Dơi pagoda in Sóc Trăng province

(VOVWORLD) - Dơi (Bat) pagoda, also known as Mã Tộc or Mahatup, is a characteristic religious complex of the Khmer people in Sóc Trăng province. This 400-year-old pagoda, which is 3 kilometers southeast of Sóc Trăng city’s centre, attracts visitors for its unique and majestic architecture and mysterious landscape sheltering colonies of bats. 
Dơi pagoda in Sóc Trăng province - ảnh 1Dơi pagoda is over 400 years old (Photo: Lan Anh/VOV5)

Dơi pagoda’s architecture exhibits both Vietnamese and Cambodian features. It was initially named “Serây tê chô mahatúp”, which means a blessing of good virtue. It was called Mã Tộc by the local Chinese minorities. The pagoda is commonly known as “Dơi” because it is home of a big colony of bats. According to the bibliography, this is one of the most intact examples of pagodas in the Mekong Delta.

Venerable Lâm Tú Linh, Dơi pagoda’s deputy abbot, said: “Dơi pagoda was built in 1569 and has been restored several times since then. A huge restoration took place in 1960 at the main hall, which was almost destroyed by a blaze in 2008 and fully restored again a year later. The pagoda was recognized as a national cultural and historical relic site in 1999”. 

Dơi pagoda in Sóc Trăng province - ảnh 2Venerable Lâm Tú Linh, deputy abbot of Dơi pagoda.

The signature Khmer architecture is preserved in the Dơi pagoda. The walls of the main hall is comprised of bricks. The four corners of its tile roof are curved and engraved with Naga cobras. A tower rises in the middle. Pillars along the corridor surrounding the main hall are adorned with Kemnar maidens with palms pressed together chest-high in a prayerful gesture to all visitors. Inside the hall is a stone statue of the Buddha sitting high on a 2-meter lotus throne and another statue of the Buddha riding on the snake genie Muchalinda. The curved walls feature pictures depicting the lifecycle of the Buddha from birth to enlightenment and entering into nirvana. The pagoda preserves sutras written on palmyra leaves and rare and precious treasures of the Khmer belief system. The pagoda courtyard is shaded by ancient trees. There are several stupas and a stilt house where monks rest and study. The eye-catching brown and black bats which live in the pagoda weigh about 1.5 kilograms each with an average wingspan of 1.5 meters. They hang up-side-down from the trees during daytime and look like clusters of ripe fruit. Locals say there are as many as tens of thousands bats.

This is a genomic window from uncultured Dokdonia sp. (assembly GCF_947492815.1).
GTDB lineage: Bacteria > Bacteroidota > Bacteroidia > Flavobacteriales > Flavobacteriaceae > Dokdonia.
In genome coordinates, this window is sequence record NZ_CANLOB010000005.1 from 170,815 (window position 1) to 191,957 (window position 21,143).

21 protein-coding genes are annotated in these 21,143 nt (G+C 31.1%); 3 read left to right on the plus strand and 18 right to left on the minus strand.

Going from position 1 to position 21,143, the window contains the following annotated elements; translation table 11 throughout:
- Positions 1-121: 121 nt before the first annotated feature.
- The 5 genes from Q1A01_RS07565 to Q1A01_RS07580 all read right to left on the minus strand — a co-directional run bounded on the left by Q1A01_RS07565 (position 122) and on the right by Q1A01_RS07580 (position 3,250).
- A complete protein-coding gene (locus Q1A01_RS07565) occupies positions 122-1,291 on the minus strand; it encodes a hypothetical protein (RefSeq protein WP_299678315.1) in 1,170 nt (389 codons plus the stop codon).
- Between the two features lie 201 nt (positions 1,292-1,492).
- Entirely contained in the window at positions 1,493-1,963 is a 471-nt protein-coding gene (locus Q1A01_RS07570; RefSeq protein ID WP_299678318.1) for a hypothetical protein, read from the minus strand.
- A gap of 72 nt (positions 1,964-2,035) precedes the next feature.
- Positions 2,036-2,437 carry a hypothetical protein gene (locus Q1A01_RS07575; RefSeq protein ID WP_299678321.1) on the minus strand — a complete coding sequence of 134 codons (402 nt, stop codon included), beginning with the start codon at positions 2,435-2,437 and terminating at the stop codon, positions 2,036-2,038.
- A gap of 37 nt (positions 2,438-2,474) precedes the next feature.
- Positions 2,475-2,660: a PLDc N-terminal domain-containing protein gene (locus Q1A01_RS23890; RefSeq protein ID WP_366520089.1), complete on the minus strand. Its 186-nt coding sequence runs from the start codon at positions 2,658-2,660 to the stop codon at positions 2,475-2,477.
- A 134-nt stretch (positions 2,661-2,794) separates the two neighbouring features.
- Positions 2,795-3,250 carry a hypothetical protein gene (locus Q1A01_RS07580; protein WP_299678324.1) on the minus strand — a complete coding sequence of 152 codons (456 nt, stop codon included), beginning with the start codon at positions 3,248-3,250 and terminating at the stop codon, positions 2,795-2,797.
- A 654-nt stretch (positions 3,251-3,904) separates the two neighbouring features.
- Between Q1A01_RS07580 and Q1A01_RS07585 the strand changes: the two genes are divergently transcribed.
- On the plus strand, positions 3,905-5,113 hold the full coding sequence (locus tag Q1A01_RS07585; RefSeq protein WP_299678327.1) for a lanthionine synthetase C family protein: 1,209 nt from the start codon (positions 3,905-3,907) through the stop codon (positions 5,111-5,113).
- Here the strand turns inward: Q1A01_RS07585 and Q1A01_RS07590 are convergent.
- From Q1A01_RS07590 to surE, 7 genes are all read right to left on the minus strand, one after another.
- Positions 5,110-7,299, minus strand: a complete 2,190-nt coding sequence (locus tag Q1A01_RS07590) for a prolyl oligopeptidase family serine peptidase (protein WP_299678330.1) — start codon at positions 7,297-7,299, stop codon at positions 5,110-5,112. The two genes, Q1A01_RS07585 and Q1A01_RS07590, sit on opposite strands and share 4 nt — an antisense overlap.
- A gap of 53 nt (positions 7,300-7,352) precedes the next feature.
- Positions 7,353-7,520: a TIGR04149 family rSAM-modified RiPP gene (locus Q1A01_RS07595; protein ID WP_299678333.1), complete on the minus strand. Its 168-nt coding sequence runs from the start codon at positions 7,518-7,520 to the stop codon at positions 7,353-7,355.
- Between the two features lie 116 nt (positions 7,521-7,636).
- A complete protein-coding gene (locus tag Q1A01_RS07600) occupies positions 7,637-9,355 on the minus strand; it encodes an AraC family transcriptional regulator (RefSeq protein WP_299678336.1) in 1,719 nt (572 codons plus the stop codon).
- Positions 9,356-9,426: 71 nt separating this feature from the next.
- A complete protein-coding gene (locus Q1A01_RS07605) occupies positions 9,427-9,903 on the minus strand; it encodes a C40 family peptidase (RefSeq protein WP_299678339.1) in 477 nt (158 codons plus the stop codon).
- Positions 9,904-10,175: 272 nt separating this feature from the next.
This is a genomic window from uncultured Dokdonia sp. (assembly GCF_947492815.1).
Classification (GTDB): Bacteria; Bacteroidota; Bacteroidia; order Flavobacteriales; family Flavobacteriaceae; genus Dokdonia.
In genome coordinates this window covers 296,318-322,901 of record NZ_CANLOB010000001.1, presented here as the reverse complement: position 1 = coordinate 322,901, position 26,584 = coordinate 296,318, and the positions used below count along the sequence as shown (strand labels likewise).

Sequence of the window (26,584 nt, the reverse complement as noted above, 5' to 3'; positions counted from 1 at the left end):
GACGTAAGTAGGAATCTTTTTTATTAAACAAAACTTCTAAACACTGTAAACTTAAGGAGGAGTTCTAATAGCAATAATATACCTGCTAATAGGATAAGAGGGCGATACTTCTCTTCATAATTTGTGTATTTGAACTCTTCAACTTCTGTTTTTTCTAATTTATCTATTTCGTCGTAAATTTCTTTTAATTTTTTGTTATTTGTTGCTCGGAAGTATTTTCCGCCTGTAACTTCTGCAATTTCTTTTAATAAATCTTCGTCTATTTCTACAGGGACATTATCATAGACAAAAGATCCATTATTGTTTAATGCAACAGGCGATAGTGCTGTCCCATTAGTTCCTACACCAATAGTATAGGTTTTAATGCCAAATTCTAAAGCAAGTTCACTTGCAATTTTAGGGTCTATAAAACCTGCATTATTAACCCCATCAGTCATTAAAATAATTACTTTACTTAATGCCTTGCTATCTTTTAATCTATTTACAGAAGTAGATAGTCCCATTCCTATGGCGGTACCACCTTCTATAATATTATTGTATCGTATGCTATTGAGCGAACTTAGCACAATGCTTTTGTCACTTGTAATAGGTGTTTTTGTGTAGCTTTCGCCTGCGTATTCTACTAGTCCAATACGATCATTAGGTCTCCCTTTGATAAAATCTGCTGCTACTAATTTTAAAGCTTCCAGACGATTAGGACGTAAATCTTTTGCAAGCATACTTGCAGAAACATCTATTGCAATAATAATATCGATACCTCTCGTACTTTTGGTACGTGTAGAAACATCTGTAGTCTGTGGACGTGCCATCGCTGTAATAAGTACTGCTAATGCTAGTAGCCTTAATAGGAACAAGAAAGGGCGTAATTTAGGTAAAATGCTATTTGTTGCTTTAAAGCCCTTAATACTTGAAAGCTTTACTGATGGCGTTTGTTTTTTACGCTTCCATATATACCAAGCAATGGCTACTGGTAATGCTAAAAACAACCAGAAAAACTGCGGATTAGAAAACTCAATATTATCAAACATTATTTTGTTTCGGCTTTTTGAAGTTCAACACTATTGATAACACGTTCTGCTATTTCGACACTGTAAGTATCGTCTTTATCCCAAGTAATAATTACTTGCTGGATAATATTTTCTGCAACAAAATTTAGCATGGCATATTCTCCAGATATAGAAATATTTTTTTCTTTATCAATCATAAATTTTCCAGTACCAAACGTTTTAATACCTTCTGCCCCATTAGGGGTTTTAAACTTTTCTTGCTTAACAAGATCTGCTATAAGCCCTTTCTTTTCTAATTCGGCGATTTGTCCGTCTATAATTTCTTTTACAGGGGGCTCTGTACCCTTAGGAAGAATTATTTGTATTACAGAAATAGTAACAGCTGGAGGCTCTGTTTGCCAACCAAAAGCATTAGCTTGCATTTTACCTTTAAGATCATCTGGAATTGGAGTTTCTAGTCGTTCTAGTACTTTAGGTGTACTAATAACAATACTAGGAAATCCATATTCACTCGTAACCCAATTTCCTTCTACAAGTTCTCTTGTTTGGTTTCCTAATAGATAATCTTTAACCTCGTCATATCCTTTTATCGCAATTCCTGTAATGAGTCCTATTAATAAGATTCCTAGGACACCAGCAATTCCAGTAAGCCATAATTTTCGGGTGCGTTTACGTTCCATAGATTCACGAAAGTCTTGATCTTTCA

Dơi pagoda in Sóc Trăng province - ảnh 3Pillars along the corridor surrounding the main hall are adorned with Kemnar maidens

Hồng Thị Thu Châu lives nearby Dơi pagoda:“It’s still mysterious why the bats live here. Some people think the reasons may include the nearby fruitful gardens, the high ancient trees, and the peaceful atmosphere of Dơi Pagoda”.

Oddly, the bats live in the fruit trees but never the eat fruit growing in the pagoda grounds. When it begins to get dark, they leave the pagoda to find food elsewhere and return early the next morning. It is also unknown why there are many other tranquil pagodas in Sóc Trăng province but the bats only inhabit in this particular one. Another mystery is that the bats don’t fly straight but avoid the roof of the main hall. Local people consider them auspices that always protect them.

Dơi pagoda is an attractive tourist destination in the Mekong Delta. This is a dedicated space for religious practice which aims to encourage people to do good deeds.